Money, in this case, was an issue. But love has a way of conquering all, so Slim kept at it, trying to win the house. He even wrote a song about the house, and sent it to Gary.

When he didn’t get an immediate response — the owners were in Belize at the time, but had been very quick to reply to his flurry of emails during negotiations —  he says he figured he had lost at love, and that the song sucked.

Lucky for Slim, there was just a delay, and it all worked out., in part because of the song.

So, his house is, literally, a little pink house. Well, maybe not so little, at least by New York Standards, as I believe it clocks in around 2,000 square feet.

It’s in one of Nashville’s hippest, quirkiest neighborhoods. And while Slim didn’t reveal the address, he did, by the end of the evening, provide enough clues in his delightful ramblings and in his love song to the house that it wouldn’t be hard to track down the address.

Out of respect for Slim, I won’t help him further erode his privacy by posting a photo, address, or even name the neighborhood. But believe me, it’s a pretty cool place. Almost makes me want to move to Nashville.

Speaking of privacy, Slim noted that somebody told him he should install privacy fencing around his newly acquired yard. But he refused, noting that “we all have penises and vaginas” and we might as well get used to seeing them occasionally.

It’s no surprise that Slim would buy a magical house. It seems like everything about Slim seems magical.

He’s uncomfortable having his photo taken — he politely shut down a camera-phone user sitting stageside at his show Tuesday night at City Winery. He wore a broad-brimmed hat and had the stage lights dimmed — making photo-taking difficult at best. And he even announced that while he would pose for photos with fans at the end of the show, he’d really rather skip that part and just give fans a hug and talk awhile.

Twain at City Winery. (© 2014, Steven P. Marsh/willyoumissme.com)

Twain at City Winery. (© 2014, Steven P. Marsh/willyoumissme.com)

But now, about the show. After a remarkable set by two of three members of Twain, a fantastic band whose lead singer evoked Roy Orbison, among other ethereal vocalists, Slim took the stage.

He played some of his best-known tunes, reaching back to some of his earlier material, but giving plenty of attention to his most recent album, 2012’s The Way We Move.

He also brought that album’s producer, Kenny Siegal, whose Old Soul Studios in Catskill, N.Y., was where that album was recorded, onstage to accompany him with a 12-string on a few songs — some of them from the album Slim will start recording with Siegal in Nashville in short order.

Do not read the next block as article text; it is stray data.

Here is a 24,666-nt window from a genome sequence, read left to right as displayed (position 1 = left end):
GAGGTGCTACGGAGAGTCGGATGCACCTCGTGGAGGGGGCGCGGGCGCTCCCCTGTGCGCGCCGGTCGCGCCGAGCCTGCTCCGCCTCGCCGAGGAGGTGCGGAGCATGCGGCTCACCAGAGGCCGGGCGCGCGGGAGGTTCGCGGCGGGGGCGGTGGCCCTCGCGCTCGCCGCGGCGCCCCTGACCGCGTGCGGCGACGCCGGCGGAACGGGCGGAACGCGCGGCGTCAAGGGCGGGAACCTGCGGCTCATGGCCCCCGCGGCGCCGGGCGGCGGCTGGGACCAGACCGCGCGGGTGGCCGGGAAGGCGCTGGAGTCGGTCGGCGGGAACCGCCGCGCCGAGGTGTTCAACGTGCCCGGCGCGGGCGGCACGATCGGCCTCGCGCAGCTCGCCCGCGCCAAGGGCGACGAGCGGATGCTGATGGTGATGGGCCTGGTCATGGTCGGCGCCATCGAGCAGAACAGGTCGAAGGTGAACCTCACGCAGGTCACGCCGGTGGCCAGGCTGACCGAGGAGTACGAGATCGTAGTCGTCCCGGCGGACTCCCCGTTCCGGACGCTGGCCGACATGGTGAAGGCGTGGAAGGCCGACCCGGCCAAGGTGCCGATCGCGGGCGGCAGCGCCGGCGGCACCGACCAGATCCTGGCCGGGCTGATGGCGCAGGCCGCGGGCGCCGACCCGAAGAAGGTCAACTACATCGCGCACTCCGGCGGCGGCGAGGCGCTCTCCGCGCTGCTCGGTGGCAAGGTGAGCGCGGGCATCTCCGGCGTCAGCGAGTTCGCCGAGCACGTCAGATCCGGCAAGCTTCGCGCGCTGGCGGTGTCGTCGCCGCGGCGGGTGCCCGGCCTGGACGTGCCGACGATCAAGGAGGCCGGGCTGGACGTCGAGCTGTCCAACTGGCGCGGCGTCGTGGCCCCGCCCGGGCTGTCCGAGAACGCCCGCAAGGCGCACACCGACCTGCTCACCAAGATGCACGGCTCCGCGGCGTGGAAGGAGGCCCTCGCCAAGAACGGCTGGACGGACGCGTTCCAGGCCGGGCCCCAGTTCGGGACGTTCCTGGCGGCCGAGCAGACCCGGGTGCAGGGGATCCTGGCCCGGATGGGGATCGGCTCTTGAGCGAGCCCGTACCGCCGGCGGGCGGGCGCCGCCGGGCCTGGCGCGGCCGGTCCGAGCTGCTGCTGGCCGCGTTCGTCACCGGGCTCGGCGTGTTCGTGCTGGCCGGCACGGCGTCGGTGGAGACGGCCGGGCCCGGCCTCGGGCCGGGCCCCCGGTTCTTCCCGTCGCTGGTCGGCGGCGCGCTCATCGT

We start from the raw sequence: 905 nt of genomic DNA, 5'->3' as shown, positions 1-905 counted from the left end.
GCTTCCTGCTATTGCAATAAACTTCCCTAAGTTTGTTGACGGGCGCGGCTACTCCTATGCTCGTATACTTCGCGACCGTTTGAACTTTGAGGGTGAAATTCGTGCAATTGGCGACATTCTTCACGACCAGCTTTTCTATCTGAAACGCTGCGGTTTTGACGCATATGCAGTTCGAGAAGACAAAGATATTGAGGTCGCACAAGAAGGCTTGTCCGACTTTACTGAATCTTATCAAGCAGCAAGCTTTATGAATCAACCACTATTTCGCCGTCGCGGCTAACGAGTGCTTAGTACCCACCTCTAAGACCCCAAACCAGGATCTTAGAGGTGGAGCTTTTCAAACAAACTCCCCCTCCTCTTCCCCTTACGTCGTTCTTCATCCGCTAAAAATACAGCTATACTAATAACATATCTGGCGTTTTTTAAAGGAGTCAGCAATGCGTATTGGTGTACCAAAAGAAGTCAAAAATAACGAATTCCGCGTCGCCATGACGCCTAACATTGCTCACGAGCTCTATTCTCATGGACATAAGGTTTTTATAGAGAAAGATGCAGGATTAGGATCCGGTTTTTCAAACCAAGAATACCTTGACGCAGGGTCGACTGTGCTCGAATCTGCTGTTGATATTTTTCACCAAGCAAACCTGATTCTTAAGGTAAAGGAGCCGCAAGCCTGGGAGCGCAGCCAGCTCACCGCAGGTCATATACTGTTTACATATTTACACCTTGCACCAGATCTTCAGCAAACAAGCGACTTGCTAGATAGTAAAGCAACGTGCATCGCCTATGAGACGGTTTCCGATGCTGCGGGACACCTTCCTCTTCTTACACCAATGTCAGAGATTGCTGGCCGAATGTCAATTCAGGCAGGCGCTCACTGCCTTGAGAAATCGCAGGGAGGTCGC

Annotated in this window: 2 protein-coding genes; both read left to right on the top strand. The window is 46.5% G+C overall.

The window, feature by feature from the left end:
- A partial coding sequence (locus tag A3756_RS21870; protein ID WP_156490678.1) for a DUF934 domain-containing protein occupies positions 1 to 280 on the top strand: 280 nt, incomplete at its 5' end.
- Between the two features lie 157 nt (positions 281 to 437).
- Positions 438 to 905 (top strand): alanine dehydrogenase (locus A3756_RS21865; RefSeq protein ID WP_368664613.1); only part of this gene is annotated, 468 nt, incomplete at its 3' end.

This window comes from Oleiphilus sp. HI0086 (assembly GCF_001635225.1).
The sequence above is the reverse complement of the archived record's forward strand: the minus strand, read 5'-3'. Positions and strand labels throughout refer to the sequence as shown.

Carlene Carter Pays Tribute to Her Family (Video)

carlene carter album cover

The onetime country wild child brings her love letter to family traditions to The Cutting Room in Manhattan on Wednesday Night

You might think that it would be a no-brainer for a blogger who named his blog after a Carter Family song to write about Carlene Carter’s latest album, Carter Girl.

But you’d be wrong.

I’ve been listening to her wonderful collection of a dozen tunes — drawn from three generations of her family heritage — regularly since its April release. But I haven’t been able to bring myself to write about it.

But now, with Carlene stopping in New York City for a show at The Cutting Room on Wednesday evening, the time has come.

Carter Girl is a loving tribute to Carlene’s family, with songs taken from three generations — her grandparents’, the Carter Family, her mom June and stepdad Johnny Cash’s, and her own.

It’s one of the most heartfelt tributes imaginable, but one that maintains a clear artistic vision that doesn’t fall into a fawning tone. Carlene embraces her family heritage in a seriously loving way, sounding as good as she’s ever sounded.

In a way, Carlene seems to have reached a point in her artistic life much like that of stepsister Rosanne Cash. But while Rosanne used new songs to explore her roots and more on The River & the Thread,  Carlene has tackled family classics to do the job.

Nine of the 12 tunes are credited in whole or in part, to Maybelle or A.P. Carter, her grandparents, who were the original Carter Family. One is her mom’s, one was written by her aunt Helen Carter, and the remaining tune — the unabashedly sentimental tale of her grandparents,  “Me and the Wildwood Rose” — by Carlene.

The album features Carlene in some memorable pairings — Willie Nelson duets on “Troublesome Waters” in a version that brings to the fore its heritage as an old Protestant hymn (Fanny Brice’s “Blessed Assurance” from 1873), Elizabeth Cook on the Carter Family take on a traditional song subject, “Blackie’s Gunman,” Kris Kristofferson on “Black Jack David,” another classic reinvented by the Carter Family, and Vince Gill on “Lonesome Valley 2003,” another Carter Family classic re-imagined by Carlene and Al Anderson as a take on her mother’s death.

She won’t have her star helpers with her when she takes the stage at The Cutting Room. But a reviews of her Oct. 12 show in Boston suggests that Carlene and her guitar are more than capable of putting across the Carter Girl tunes, along with some old favorites and some unrecorded gems, quite well.

You’ll be sorry if you miss this show.

If You Go

Carlene Carter performs at 7:30 p.m.. (doors open at 6:30), Wednesday, Oct. 15. The Cutting Room, 44 East 32nd Street, New York, NY.  Tickets are $20 in advance, $25 on day of show, and available by tapping or clicking here.